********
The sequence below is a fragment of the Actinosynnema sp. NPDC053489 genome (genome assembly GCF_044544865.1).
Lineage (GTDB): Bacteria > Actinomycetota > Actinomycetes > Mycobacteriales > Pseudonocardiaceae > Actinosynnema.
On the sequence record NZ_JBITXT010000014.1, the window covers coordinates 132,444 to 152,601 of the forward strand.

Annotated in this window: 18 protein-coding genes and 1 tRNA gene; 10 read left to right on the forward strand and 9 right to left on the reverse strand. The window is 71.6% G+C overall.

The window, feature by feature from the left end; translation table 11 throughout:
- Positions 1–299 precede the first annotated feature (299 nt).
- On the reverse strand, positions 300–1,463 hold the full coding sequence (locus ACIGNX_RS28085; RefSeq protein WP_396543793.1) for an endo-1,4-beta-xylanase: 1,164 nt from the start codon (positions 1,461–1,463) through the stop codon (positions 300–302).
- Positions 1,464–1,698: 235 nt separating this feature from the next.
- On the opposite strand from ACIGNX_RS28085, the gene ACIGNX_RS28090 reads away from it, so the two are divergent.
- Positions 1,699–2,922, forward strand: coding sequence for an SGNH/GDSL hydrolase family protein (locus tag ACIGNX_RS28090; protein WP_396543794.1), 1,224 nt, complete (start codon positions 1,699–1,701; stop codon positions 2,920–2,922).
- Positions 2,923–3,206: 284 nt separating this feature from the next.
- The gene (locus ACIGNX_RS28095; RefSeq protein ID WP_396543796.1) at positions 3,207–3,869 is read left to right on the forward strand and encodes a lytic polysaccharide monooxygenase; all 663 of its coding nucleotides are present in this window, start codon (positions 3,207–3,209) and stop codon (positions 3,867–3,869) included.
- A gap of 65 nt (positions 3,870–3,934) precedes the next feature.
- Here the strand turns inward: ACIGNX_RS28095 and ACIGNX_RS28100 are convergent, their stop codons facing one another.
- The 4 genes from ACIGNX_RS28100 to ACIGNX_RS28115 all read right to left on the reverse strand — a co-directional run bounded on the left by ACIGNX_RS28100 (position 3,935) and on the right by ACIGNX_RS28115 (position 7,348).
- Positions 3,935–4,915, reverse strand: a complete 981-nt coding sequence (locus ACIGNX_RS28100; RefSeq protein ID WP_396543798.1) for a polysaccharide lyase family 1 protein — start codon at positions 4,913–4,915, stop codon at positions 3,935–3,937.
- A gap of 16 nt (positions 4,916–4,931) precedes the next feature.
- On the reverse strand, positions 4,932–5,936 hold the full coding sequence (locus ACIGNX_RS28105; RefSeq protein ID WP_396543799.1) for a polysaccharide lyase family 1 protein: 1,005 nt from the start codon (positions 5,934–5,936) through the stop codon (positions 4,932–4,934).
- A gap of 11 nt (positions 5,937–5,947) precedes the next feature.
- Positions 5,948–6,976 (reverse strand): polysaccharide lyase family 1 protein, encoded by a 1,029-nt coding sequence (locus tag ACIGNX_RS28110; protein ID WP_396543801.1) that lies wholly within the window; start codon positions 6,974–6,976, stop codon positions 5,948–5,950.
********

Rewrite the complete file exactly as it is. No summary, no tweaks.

The sequence below is a fragment of the Actinosynnema sp. NPDC053489 genome (genome assembly GCF_044544865.1).
Lineage (GTDB): Bacteria > Actinomycetota > Actinomycetes > Mycobacteriales > Pseudonocardiaceae > Actinosynnema.
On the sequence record NZ_JBITXT010000014.1, the window covers coordinates 132,444 to 152,601 of the forward strand.

Annotated in this window: 18 protein-coding genes and 1 tRNA gene; 10 read left to right on the forward strand and 9 right to left on the reverse strand. The window is 71.6% G+C overall.

The window, feature by feature from the left end; translation table 11 throughout:
- Positions 1–299 precede the first annotated feature (299 nt).
- On the reverse strand, positions 300–1,463 hold the full coding sequence (locus ACIGNX_RS28085; RefSeq protein WP_396543793.1) for an endo-1,4-beta-xylanase: 1,164 nt from the start codon (positions 1,461–1,463) through the stop codon (positions 300–302).
- Positions 1,464–1,698: 235 nt separating this feature from the next.
- On the opposite strand from ACIGNX_RS28085, the gene ACIGNX_RS28090 reads away from it, so the two are divergent.
- Positions 1,699–2,922, forward strand: coding sequence for an SGNH/GDSL hydrolase family protein (locus tag ACIGNX_RS28090; protein WP_396543794.1), 1,224 nt, complete (start codon positions 1,699–1,701; stop codon positions 2,920–2,922).
- Positions 2,923–3,206: 284 nt separating this feature from the next.
- The gene (locus ACIGNX_RS28095; RefSeq protein ID WP_396543796.1) at positions 3,207–3,869 is read left to right on the forward strand and encodes a lytic polysaccharide monooxygenase; all 663 of its coding nucleotides are present in this window, start codon (positions 3,207–3,209) and stop codon (positions 3,867–3,869) included.
- A gap of 65 nt (positions 3,870–3,934) precedes the next feature.
- Here the strand turns inward: ACIGNX_RS28095 and ACIGNX_RS28100 are convergent, their stop codons facing one another.
- The 4 genes from ACIGNX_RS28100 to ACIGNX_RS28115 all read right to left on the reverse strand — a co-directional run bounded on the left by ACIGNX_RS28100 (position 3,935) and on the right by ACIGNX_RS28115 (position 7,348).
- Positions 3,935–4,915, reverse strand: a complete 981-nt coding sequence (locus ACIGNX_RS28100; RefSeq protein ID WP_396543798.1) for a polysaccharide lyase family 1 protein — start codon at positions 4,913–4,915, stop codon at positions 3,935–3,937.
- A gap of 16 nt (positions 4,916–4,931) precedes the next feature.
- On the reverse strand, positions 4,932–5,936 hold the full coding sequence (locus ACIGNX_RS28105; RefSeq protein ID WP_396543799.1) for a polysaccharide lyase family 1 protein: 1,005 nt from the start codon (positions 5,934–5,936) through the stop codon (positions 4,932–4,934).
- A gap of 11 nt (positions 5,937–5,947) precedes the next feature.
- Positions 5,948–6,976 (reverse strand): polysaccharide lyase family 1 protein, encoded by a 1,029-nt coding sequence (locus tag ACIGNX_RS28110; protein ID WP_396543801.1) that lies wholly within the window; start codon positions 6,974–6,976, stop codon positions 5,948–5,950.